Can we travel back in time, or predict the future? These are among the eternal questions about to be probed by an international team of researchers at CERN (the European Laboratory for Particle Physics) in Geneva is putting the finishing touches on the Large Hadron Collider, a new particle accelerator and one of the largest scientific machines ever built to re-create the conditions of an infant universe and offer clues about the fundamental stuff from which all matter derived. The key to making it work is a giant magnet - 75 feet tall and 130 feet long - that recently was powered up in a successful test of its magnetic field. The magnet is made of eight superconducting coils that together weigh more than 100 tons.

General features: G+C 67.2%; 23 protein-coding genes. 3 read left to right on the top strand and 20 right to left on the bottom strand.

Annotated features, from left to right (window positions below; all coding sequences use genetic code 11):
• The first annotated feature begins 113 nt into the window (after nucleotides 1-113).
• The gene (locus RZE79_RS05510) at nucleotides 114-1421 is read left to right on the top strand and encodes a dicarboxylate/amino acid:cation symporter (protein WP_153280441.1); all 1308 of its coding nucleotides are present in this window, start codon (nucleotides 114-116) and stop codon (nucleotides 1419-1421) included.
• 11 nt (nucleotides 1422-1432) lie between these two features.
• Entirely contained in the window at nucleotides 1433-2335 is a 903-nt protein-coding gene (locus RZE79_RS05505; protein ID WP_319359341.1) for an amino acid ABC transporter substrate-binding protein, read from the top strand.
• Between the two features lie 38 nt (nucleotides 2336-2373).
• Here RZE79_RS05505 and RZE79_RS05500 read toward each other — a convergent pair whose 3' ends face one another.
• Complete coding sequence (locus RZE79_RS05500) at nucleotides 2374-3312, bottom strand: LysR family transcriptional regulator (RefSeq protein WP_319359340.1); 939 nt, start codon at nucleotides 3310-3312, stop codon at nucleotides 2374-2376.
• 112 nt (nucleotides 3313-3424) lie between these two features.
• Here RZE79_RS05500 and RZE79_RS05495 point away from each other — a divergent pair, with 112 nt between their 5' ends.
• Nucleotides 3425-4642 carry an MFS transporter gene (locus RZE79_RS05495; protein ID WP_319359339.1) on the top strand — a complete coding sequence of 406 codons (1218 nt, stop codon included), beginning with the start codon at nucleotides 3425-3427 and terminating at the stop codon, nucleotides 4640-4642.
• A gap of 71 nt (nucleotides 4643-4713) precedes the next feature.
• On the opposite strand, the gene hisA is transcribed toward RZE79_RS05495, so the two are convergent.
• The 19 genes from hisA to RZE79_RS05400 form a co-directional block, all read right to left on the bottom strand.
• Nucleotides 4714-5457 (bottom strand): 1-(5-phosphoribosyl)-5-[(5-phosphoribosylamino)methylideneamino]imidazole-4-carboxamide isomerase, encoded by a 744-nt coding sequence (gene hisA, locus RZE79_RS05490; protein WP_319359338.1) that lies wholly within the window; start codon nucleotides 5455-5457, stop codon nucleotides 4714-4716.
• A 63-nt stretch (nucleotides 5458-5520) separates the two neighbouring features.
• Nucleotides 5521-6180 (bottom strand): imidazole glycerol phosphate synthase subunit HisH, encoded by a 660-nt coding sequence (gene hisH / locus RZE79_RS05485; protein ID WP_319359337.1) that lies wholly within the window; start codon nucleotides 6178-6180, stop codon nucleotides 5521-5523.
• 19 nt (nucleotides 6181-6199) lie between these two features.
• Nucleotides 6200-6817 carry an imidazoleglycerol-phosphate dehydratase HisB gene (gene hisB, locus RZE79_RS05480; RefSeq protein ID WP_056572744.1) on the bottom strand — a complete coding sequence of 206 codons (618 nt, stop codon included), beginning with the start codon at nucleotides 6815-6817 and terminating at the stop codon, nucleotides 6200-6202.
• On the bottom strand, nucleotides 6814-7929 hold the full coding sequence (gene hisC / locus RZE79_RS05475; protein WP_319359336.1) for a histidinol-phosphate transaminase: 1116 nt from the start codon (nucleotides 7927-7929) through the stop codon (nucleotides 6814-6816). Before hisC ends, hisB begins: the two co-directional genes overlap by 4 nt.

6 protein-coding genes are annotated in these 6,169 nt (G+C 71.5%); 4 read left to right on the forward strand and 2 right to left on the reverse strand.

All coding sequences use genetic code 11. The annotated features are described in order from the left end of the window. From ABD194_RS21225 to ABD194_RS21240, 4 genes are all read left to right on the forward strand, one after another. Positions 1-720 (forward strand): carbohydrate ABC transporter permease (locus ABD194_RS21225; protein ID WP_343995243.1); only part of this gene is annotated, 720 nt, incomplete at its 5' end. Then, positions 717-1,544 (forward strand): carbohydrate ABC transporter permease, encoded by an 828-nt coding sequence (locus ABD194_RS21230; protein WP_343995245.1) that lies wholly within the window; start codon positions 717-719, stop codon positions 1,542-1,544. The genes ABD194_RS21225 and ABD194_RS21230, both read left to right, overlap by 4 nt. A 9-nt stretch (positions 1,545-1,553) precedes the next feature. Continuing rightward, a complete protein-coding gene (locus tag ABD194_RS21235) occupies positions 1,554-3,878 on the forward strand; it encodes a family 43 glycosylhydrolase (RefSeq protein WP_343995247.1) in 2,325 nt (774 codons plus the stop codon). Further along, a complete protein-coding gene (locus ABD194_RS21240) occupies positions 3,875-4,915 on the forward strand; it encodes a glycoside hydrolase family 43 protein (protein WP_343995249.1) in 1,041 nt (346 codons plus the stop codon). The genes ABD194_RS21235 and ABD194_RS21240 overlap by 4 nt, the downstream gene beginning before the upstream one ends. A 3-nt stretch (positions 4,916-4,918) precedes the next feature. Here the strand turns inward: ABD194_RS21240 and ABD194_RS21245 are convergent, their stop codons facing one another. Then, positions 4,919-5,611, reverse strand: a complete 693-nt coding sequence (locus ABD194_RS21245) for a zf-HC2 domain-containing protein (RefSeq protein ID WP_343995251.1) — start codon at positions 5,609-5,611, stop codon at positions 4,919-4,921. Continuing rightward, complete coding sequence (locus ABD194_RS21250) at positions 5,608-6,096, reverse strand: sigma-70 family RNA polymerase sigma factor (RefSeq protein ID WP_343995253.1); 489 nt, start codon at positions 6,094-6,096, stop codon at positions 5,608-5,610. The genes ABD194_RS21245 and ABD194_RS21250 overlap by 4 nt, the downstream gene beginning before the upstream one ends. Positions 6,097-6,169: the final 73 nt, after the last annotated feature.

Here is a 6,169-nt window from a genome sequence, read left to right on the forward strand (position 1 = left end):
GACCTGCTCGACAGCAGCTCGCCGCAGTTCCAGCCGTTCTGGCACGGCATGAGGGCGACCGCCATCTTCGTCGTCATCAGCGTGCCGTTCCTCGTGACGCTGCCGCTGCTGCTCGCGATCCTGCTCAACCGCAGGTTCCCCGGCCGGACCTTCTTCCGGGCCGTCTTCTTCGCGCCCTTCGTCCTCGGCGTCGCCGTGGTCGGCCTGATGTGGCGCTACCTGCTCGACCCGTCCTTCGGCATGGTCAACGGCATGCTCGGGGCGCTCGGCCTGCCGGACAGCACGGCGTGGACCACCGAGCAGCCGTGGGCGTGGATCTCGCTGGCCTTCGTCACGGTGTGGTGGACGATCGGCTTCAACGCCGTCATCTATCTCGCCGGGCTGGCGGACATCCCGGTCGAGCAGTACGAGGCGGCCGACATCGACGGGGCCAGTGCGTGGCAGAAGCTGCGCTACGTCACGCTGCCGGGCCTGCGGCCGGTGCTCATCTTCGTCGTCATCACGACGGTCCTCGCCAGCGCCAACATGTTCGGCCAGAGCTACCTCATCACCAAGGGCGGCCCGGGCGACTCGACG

By using magnets to propel particles through the racetrack, the CERN team creates enormous concentrations of energy that strips atomic particles into a "primitive state." In essence, the accelerator is a time machine, looking at the most virgin matter as it was before elements and compounds evolved into complex forms of matter. What makes the LHC so extraordinary is that it squeezes energy into a space about a million million times smaller than a mosquito.